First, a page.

We use our simple model to show how catch timings work.

The catch is perhaps one of the most exhilarating parts of the trapeze. One person performs a trick on the fly bar, and is subsequently caught by the catcher, who is hanging from the catch trapeze ('catch trap'). Obviously, in order for the catcher to meet the flyer at the right time, the timing of the trick must be carefully calculated. In this experiment, it will be taken for granted that the 'right time' for a catch is when both the catcher and flyer are at the extremes of their swings (closest to each other), however, for a more detailed investigation of the correct time to catch, see Investigation 5.

Perhaps the most important factor involved in timing is the communication between flyer and catcher. When ready, the flyer will shout 'LISTO!', this is Spanish for 'ready'. The catcher will then take over, saying 'READY' when they are half a swing away from the starting position, then 'HEP', which is the signal for the flyer to leave the board.

Our model for this experiment will be as in previous experiments, with both the catcher and flyer modelled as simple pendulums. Although the catcher changes their body position radically in preparation for a catch, once the trick has started, they move little, so this model is valid. We will look at the simplest type of catch, taught to most beginners, the knee hang:

It should be noted from this diagram that the flyer changes their position versus simply hanging under the bar, but that the centre of gravity remains at approximately the same point. As I have shown in Investigation 2, such small changes are negligible therefore they will be ignored.

Whatever the movements of the catcher, the movements of the flyer are known. They must start from the board (at the back of the swing), swing out, back, and out again, and catch the catcher at the far front of the swing. This is therefore one and a half complete swings, therefore it takes them one and a half periods to complete.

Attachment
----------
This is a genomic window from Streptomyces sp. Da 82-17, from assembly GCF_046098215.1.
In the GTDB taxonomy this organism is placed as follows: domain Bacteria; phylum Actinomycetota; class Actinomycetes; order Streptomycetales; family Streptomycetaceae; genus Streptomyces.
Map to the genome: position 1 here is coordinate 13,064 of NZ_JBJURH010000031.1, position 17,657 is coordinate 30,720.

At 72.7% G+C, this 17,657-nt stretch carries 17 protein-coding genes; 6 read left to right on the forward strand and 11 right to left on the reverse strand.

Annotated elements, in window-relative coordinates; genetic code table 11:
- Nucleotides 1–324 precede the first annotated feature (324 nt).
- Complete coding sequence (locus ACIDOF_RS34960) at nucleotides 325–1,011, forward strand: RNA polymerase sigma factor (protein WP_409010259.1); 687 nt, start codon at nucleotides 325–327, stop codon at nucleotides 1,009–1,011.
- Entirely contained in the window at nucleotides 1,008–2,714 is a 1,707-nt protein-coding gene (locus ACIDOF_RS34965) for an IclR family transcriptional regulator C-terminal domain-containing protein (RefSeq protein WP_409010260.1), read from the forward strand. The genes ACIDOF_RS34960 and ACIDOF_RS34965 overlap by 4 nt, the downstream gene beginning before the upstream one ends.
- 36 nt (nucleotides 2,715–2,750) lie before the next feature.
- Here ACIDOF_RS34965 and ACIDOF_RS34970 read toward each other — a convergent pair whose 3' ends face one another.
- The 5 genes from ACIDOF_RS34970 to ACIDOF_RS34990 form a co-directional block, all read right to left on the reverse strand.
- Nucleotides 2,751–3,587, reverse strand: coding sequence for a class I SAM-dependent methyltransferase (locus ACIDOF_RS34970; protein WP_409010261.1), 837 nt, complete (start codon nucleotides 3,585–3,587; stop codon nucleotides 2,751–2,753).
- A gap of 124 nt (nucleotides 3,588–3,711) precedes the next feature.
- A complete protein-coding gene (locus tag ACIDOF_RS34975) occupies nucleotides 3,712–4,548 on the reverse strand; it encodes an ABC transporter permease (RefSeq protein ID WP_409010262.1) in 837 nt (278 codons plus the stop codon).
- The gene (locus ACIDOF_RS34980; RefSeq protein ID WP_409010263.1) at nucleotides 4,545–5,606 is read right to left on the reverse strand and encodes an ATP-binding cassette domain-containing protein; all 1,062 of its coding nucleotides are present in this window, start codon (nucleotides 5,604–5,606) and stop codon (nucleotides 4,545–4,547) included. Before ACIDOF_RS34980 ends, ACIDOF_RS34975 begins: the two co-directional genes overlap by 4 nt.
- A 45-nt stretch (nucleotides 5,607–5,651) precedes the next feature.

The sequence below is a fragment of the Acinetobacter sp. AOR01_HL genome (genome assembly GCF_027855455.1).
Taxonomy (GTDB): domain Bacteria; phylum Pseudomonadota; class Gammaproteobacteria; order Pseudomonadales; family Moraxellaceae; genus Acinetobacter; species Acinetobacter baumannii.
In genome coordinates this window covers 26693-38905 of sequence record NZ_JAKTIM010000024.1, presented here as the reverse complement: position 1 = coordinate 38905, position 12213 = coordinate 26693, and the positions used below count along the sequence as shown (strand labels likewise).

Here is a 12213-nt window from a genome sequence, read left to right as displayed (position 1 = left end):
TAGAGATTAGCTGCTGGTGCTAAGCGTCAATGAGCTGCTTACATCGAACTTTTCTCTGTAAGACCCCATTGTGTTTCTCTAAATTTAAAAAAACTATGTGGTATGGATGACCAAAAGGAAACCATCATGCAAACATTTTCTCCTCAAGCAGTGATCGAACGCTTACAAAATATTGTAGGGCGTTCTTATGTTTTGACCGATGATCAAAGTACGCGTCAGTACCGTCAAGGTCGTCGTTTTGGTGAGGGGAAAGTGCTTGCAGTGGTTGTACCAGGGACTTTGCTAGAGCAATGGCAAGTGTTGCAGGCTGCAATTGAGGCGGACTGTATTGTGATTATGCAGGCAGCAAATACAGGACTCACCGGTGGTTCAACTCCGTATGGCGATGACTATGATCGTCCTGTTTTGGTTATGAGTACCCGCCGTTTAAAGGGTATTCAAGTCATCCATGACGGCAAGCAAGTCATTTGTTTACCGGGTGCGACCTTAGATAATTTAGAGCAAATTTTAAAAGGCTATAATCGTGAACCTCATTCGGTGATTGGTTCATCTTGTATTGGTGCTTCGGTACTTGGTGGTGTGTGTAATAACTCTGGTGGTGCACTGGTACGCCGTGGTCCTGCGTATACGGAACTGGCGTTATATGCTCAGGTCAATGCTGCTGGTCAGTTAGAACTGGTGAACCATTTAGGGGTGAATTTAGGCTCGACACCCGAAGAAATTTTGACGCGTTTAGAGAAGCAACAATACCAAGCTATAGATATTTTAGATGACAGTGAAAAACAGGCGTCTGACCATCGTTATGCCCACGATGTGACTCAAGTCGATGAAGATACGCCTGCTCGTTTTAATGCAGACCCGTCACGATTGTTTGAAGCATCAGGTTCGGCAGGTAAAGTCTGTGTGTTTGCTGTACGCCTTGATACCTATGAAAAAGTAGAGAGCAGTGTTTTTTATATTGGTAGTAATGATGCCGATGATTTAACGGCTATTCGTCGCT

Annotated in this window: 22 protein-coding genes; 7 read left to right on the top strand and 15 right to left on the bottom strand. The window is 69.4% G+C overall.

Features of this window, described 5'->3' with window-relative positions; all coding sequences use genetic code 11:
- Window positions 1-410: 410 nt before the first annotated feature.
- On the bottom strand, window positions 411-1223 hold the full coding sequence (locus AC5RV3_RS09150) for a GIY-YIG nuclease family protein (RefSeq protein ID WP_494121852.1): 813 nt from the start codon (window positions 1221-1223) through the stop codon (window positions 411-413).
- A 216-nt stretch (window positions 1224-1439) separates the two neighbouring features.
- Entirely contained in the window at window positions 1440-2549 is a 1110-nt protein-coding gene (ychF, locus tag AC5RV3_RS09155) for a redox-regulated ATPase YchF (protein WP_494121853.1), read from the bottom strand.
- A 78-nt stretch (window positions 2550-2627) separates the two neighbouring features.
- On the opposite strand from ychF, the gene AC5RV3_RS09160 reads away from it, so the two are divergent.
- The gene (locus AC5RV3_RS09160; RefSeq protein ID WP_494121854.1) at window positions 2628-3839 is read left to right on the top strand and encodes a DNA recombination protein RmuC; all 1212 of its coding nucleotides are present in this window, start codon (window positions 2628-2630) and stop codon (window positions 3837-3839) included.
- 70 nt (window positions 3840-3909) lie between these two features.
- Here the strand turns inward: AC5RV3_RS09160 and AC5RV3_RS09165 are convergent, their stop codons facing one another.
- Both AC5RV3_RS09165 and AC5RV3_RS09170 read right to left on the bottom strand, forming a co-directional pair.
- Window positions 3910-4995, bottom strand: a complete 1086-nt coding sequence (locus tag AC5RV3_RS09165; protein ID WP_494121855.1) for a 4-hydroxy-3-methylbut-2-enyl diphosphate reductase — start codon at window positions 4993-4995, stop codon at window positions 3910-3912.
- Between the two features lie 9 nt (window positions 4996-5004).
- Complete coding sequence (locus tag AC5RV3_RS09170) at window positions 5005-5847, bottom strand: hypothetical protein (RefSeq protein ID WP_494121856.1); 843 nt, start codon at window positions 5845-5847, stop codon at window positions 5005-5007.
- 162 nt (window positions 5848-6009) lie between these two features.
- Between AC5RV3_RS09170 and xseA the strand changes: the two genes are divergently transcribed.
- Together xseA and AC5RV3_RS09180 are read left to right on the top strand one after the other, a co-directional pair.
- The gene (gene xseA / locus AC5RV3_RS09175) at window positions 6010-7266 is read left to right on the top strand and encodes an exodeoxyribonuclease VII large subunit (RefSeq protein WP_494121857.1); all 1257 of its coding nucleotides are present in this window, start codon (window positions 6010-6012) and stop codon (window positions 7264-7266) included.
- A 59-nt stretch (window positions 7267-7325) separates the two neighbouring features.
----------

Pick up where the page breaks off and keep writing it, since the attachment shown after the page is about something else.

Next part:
$$T=2\pi\sqrt{\frac{l}{g}}$$

...and therefore that the period of the flyer's swing is 4.3s.

Therefore the total time for 1.5 of these swings is 1.5 x 4.3s = 6.45s.

The catcher's trapeze has a different length and the catcher is in a different body position to the flyer (originally).

His swing will be modelled like this:

His time period is therefore:

$$ (l=3m,\ g=9.8)$$

$$ T=2\pi\sqrt{\frac{3}{9.8}}$$

$$ T=3.47s $$ In 6.45s they will make:

6.45/3.47 = 1.85 swings

This can be approximated in this case, given our model, to 2 complete swings – this agrees with the timings we observe in reality for a knee hang position.

The catcher must therefore start from the end closest the flyer, and in the time it takes the flyer to swing out, back and out again, they will have swung twice, to end up where they started. In wave terms, they start in phase, and, due to the frequency difference, end up completely out of phase after the catcher has made two complete swings.